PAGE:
Debunked Rumor: Caitlyn Jenner will not be on the new $10 bill. We do expect a woman’s likeness to replace Alexander Hamilton’s at some point in the near future. However, at this moment the Treasury Department has not officially settled on which woman will appear on the bill.
We hate to type this, but apparently some people feel that there is resemblance between Caitlyn Jenner and US Treasury Secretary Rosa “Rosie” Rios. Rios’ image is often seen in association with the story, causing confusion among some.
US Treasury Secretary Rosa “Rosie” Rios. Do you see a resemblance?
The idea to place a woman on the currency is so popular, there is also brewing momentum for a change to other money as well. Still, you can feel confident that the new person on the bill will be deceased, and Jenner is currently alive. Maybe some day.
Debunked Rumor: According to NASA, the world is not ending in September 2015. According to the sometimes-reliable Internet, there was supposed to be a huge unnamed asteroid on a collision course with the Gulf of Mexico, set to hit in September 2015.
Evidently this is purely a hoax with no scientific basis. Of course the world could end for some different reason at any moment so it’s always a good idea to tell your loved ones how much they mean to you.
Had the fictional asteroid been real, its impact might have caused huge tidal waves that would have flooded and destroyed all of the US, Mexico and South America, leaving Canada fairly damp.
Confirmed Rumor: Detroit has only offered the key to the city to five people:
– Jerome Bettis, a Detroit native and NFL superstar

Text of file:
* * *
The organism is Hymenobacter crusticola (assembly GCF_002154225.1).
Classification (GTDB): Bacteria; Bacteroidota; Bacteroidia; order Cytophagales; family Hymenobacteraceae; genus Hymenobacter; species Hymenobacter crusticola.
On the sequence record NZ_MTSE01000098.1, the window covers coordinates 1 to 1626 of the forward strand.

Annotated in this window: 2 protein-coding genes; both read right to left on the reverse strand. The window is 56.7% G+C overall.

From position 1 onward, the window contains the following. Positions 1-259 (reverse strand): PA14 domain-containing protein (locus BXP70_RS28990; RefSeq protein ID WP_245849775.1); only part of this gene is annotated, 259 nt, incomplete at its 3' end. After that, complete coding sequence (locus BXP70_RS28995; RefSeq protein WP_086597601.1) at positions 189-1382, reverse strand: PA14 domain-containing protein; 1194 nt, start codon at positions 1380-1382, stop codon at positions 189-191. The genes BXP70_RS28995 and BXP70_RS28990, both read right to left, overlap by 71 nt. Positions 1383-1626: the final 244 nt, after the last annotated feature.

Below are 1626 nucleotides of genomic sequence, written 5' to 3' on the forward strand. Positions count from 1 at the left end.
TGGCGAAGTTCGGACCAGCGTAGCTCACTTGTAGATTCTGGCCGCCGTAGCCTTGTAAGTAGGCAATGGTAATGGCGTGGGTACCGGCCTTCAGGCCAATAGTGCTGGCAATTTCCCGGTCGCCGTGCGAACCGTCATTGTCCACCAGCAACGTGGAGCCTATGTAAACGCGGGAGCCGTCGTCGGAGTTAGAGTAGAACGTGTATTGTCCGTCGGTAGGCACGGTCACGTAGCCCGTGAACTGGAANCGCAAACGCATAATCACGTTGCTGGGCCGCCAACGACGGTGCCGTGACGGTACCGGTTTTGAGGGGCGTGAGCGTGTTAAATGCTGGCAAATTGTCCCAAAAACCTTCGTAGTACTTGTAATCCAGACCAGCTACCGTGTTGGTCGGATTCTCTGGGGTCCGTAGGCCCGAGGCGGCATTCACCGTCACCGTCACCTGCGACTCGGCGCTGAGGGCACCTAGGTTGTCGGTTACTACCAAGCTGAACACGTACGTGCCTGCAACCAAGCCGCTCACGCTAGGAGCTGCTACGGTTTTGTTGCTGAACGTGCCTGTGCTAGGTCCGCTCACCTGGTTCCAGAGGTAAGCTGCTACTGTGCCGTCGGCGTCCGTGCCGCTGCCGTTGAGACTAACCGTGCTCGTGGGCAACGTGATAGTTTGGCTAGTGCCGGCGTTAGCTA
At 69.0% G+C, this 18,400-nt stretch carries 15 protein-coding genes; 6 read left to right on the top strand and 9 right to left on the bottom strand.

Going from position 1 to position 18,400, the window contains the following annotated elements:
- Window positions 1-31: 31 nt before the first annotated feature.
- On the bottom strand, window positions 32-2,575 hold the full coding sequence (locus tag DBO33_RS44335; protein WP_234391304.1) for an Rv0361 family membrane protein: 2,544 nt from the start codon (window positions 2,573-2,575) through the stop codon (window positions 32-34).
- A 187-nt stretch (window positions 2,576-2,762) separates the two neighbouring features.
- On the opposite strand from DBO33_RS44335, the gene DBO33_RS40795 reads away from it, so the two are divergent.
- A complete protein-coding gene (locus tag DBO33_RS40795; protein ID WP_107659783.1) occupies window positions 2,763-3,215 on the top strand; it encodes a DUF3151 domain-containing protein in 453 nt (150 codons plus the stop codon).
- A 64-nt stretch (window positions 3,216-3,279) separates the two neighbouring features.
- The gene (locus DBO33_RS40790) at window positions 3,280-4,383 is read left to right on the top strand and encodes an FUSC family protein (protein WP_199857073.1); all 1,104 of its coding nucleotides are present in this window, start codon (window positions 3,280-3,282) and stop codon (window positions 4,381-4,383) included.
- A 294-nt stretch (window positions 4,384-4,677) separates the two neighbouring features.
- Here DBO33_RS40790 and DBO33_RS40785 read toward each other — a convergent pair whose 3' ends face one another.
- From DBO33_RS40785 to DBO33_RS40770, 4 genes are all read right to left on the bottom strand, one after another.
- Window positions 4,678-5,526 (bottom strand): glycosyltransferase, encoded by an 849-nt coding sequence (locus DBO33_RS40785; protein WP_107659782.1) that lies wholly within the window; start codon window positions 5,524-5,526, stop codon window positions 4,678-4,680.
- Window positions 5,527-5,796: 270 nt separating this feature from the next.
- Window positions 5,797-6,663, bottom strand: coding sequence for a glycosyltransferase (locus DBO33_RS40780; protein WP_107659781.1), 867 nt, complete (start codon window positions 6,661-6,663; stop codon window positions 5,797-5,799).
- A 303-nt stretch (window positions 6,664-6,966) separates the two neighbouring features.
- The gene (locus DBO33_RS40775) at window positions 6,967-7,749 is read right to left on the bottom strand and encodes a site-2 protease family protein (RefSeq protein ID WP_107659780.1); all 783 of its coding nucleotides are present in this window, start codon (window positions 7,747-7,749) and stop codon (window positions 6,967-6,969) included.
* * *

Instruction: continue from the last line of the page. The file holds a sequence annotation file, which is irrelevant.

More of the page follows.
– Mike Ilitch, a Detroit native, founder of Little Caesar’s, and owner of the Detroit Tigers and Red Wings
– Ben Carson, a Detroit native, neurosurgeon, and winner of the Presidential Medal of Freedom
– James Earl Jones, U of Michigan alum, actor and voice of Darth Vader
Now can you guess the fifth? Another Detroit native? An accomplished philanthropist or national hero?
How about Saddam Hussein? It’s true and confirmed.
We’re not going to type the whole story.
We’re sure you’ve all heard the expression “Don’t drink the Kool-Aid” or some other expression about drinking the Kool-Aid as in mindlessly accepting some ideas.
It stems from a cult that allegedly drank poisoned Kool-Aid to kill themselves.
The actual group followed a preacher named Jim Jones to a place in Guyana. Their new homeland was named “Jonestown”
Eventually, in 1978 Senator Leo Ryan led a delegation to inspect Jonestown. Ryan was contacted by concerned relatives of some members, and intended to help some members repatriate if they so wished.
Instead Ryan was murdered – becoming the first US Senator to be assassinated in office.
The cult members proceeded to kill themselves by drinking poison. Many were injected by needle. Jones had become a licensed jeweler so he could legal obtain mass quantities of poisons like cyanide.
But the poison was not mixed in Kool-Aid – it was in Flavor-Aid.
They say there is no such thing as bad publicity, so some people think Kool-Aid has been benefitting from free publicity from this catastrophe all these years.
So there’s another debunked rumor. Not a fun one but we’re glad we can help.